As you can imagine, these are rather expensive and also very much loved by the students. In order to avoid the glasses disappearing like ice on a hot day, my boss required the student who ordered a Kwak to give a shoe — as they were inclined to “lose” their ID but walking home on a sock or barefoot is too big of an inconvenience… especially as it can get cold or very wet. One day, a student who was a regular, came in grinning from ear to ear and asked for his footwear behind the counter. 

The owner sighed, remarked on the fact that if anyone would leave his shoe behind, it would be [Regular] and let him keep the glass.

The shoe rule remained in place but students leaving the pub had to pass a “shoe check.”

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Can’t Cover This Much Incompetence

, , , , , , | Working | January 30, 2020

We have a “new” guy at my hotel. He’s been here for a few months now, but doesn’t seem to want to learn the job. He still can’t do half the job on his own. He makes stupid mistakes all the time, like putting pets into non-pet-friendly rooms, or giving out corporate rates to individual employees when those rates are exclusive to bookings made by corporate, etc. He calls and texts me and one of my other coworkers all through his shift, because our manager is out on medical leave. We’ve even given him extra days of training and he’s still terrible and slow.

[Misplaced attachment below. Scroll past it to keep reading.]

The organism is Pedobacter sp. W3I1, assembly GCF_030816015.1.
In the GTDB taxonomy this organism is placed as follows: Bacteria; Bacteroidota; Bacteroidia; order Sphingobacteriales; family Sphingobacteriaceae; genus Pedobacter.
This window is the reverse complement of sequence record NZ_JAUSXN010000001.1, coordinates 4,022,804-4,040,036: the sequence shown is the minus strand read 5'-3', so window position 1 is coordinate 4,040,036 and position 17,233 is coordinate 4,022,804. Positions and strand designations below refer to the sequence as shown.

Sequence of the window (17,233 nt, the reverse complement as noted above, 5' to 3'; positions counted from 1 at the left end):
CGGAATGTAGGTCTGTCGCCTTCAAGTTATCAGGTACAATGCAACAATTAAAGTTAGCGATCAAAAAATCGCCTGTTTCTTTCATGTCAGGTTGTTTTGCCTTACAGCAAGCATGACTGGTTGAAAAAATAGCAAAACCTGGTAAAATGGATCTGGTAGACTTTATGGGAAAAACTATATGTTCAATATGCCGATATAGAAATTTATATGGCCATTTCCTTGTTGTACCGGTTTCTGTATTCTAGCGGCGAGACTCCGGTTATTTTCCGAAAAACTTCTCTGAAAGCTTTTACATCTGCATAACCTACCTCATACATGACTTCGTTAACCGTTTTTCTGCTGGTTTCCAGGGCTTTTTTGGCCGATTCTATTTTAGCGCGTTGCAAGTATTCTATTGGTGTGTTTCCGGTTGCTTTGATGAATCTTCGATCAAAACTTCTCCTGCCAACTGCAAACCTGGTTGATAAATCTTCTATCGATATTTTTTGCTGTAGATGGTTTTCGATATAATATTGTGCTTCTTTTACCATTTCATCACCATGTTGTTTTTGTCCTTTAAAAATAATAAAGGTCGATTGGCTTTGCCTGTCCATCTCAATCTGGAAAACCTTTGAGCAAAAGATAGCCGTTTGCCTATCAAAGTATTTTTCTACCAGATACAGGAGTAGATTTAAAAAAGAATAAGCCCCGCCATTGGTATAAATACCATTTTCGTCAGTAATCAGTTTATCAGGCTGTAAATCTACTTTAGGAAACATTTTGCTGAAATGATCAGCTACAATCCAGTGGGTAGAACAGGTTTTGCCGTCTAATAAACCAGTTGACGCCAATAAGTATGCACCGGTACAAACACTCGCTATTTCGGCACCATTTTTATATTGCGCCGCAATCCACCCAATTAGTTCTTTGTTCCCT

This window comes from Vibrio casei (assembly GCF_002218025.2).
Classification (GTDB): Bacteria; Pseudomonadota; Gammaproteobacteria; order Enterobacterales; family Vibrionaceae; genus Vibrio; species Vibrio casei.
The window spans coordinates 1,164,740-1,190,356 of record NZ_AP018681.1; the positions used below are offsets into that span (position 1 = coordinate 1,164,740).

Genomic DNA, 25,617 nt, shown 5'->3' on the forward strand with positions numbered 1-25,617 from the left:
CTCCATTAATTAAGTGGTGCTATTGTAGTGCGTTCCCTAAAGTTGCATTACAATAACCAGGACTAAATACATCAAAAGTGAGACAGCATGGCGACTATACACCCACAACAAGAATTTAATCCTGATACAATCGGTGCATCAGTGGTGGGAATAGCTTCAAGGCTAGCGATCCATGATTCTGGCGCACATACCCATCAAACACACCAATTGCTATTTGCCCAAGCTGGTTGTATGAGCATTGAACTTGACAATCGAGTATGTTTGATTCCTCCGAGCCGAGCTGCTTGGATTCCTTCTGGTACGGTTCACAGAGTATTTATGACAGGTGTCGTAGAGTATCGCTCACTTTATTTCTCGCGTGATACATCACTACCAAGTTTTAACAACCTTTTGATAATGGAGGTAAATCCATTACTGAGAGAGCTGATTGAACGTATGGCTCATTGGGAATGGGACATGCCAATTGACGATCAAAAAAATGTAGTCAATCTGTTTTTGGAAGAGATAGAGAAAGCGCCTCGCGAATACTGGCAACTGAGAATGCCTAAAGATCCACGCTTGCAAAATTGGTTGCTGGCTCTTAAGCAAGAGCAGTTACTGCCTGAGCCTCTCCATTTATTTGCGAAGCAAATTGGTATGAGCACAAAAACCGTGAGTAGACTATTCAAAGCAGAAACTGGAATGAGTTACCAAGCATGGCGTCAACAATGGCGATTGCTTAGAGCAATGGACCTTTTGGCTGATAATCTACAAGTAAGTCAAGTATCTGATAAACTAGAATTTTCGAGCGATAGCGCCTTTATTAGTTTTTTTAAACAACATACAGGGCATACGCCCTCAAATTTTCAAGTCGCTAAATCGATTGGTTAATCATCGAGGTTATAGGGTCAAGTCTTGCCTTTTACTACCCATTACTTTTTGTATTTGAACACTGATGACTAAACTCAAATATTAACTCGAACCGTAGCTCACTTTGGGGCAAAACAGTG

I’m not salaried; I’m hourly and at the same level he is. As I said, it’s been months. I’ve answered every text and phone call and I’ve even come in multiple times during my off time when I was out with my wife and kids to help him, as have two of my other coworkers, all without clocking in.

One day, my oldest is sick and I’m trying to find someone to cover my shift so I don’t have to drive a vomiting and feverish two-year-old to her grandparents. I call our acting manager and [New Guy] is the only one available. I have my coworker call him, I call him, we text. No response. Supposedly, he’s in class all morning, so I expect a delay, but still, a response when he gets a break.

Finally, ten minutes before my shift starts, once I’ve already dropped my daughter off and am at work getting ready to punch in he responds, “Sorry, just getting up. I have plans for tonight.” That is when I decide I am never responding to one of his texts again unless it is a legitimate emergency and the manager or my coworker — acting manager, but also hourly and with no real power — is out of town. Not my job, not my problem. I go above and beyond to help you and you can’t even respond to a text in a timely manner? Screw you.